Thursday, September 1, 2022

Ask UEFL - When a Catcher Can Legally Block Home

Replay Review confirmed HP Umpire Dan Bellino's out call, ruling that Cardinals catcher Yadier Molina legally blocked Reds runner Colin Moran's path at home plate when St Louis prevented Cincinnati from walking off with an extra inning win Wednesday night.

The two-fold review, a failed challenge by Reds manager David Bell that saw Bellino's home plate collision violation no-call confirmed and resulted in an out (tag) call that stood, brought into focus the main points of Official Baseball Rule 6.01(i)(2), MLB's Collisions at Home Plate regulation: "Unless the catcher is in possession of the ball, the catcher cannot block the pathway of the runner as they are attempting to score. If, in the judgment of the umpire, the catcher without possession of the ball blocks the pathway of the runner, the umpire shall call or signal the runner safe."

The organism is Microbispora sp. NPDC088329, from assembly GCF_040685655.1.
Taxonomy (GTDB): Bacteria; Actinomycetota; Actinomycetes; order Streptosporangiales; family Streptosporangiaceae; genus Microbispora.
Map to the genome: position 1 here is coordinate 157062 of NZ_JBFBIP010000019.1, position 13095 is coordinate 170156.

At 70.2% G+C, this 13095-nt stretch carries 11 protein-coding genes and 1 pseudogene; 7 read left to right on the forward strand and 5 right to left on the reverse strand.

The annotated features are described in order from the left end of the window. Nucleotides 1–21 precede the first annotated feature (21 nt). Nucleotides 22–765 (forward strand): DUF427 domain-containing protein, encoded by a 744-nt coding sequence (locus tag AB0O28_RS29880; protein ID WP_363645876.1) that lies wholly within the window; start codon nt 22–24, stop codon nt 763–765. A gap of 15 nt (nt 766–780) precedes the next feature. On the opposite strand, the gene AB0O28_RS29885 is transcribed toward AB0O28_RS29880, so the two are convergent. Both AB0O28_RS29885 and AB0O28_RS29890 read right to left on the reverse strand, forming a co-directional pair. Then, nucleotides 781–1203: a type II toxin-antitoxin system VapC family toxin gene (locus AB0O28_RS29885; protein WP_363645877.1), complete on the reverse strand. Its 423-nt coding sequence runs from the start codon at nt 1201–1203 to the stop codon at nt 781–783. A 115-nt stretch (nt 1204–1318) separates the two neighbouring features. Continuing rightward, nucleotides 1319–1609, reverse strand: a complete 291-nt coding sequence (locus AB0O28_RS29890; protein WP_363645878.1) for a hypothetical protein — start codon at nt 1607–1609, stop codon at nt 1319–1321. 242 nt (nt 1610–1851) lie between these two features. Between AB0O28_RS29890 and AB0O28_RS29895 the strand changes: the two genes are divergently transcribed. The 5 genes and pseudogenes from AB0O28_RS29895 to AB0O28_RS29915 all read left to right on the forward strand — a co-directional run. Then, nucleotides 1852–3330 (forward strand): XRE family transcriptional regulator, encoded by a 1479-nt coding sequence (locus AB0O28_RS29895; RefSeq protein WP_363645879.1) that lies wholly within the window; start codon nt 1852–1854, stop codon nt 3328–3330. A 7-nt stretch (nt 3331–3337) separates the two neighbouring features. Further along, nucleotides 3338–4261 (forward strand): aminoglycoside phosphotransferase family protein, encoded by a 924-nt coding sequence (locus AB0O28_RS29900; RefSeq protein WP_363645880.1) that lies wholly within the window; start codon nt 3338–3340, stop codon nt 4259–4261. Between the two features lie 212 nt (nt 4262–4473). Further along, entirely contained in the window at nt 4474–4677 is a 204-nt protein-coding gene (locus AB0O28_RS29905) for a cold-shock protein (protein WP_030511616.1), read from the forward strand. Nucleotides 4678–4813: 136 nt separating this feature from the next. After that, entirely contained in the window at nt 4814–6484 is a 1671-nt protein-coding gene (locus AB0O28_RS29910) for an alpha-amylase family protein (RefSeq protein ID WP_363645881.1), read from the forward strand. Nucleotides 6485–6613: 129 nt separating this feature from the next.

Accordingly, Molina's plate blocking action was ruled legal because he came into possession of the baseball prior to blocking baserunner R3 Moran's pathway to home plate during the runner's slide. Because Cardinals shortstop Tommy Edman's throw took Molina from his initial positioning with a foot on the foul line that may or may not have otherwise been a blocking violation away from home plate to field the ball before spinning back around (now with possession of the baseball) to block the runner, it effectively "reset" the plate blocking calculus: Molina's final act of blocking the plate was legal, and, due to the timing of the runner's arrival, was the only instance of plate blocking considered by Replay.

Video as follows:


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